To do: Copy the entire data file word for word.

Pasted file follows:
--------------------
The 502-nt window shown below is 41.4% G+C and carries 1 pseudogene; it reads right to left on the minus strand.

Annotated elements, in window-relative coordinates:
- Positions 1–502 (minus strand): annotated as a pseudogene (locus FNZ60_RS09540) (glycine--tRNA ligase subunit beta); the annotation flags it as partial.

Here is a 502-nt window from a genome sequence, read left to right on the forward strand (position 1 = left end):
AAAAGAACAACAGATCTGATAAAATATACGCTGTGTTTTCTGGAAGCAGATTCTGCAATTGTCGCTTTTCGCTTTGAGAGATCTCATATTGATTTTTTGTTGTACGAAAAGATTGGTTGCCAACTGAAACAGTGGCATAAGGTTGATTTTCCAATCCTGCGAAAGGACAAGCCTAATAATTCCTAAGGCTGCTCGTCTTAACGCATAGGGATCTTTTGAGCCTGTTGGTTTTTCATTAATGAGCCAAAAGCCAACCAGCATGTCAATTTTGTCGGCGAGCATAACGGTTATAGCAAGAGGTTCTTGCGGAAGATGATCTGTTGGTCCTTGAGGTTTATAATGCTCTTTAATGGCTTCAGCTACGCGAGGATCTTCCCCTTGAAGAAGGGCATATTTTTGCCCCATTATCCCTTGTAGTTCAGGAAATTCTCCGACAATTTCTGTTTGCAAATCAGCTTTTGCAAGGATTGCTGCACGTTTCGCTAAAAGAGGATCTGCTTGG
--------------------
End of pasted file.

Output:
The 502-nt window shown below is 41.4% G+C and carries 1 pseudogene; it reads right to left on the minus strand.

Annotated elements, in window-relative coordinates:
- Positions 1–502 (minus strand): annotated as a pseudogene (locus FNZ60_RS09540) (glycine--tRNA ligase subunit beta); the annotation flags it as partial.

Here is a 502-nt window from a genome sequence, read left to right on the forward strand (position 1 = left end):
AAAAGAACAACAGATCTGATAAAATATACGCTGTGTTTTCTGGAAGCAGATTCTGCAATTGTCGCTTTTCGCTTTGAGAGATCTCATATTGATTTTTTGTTGTACGAAAAGATTGGTTGCCAACTGAAACAGTGGCATAAGGTTGATTTTCCAATCCTGCGAAAGGACAAGCCTAATAATTCCTAAGGCTGCTCGTCTTAACGCATAGGGATCTTTTGAGCCTGTTGGTTTTTCATTAATGAGCCAAAAGCCAACCAGCATGTCAATTTTGTCGGCGAGCATAACGGTTATAGCAAGAGGTTCTTGCGGAAGATGATCTGTTGGTCCTTGAGGTTTATAATGCTCTTTAATGGCTTCAGCTACGCGAGGATCTTCCCCTTGAAGAAGGGCATATTTTTGCCCCATTATCCCTTGTAGTTCAGGAAATTCTCCGACAATTTCTGTTTGCAAATCAGCTTTTGCAAGGATTGCTGCACGTTTCGCTAAAAGAGGATCTGCTTGG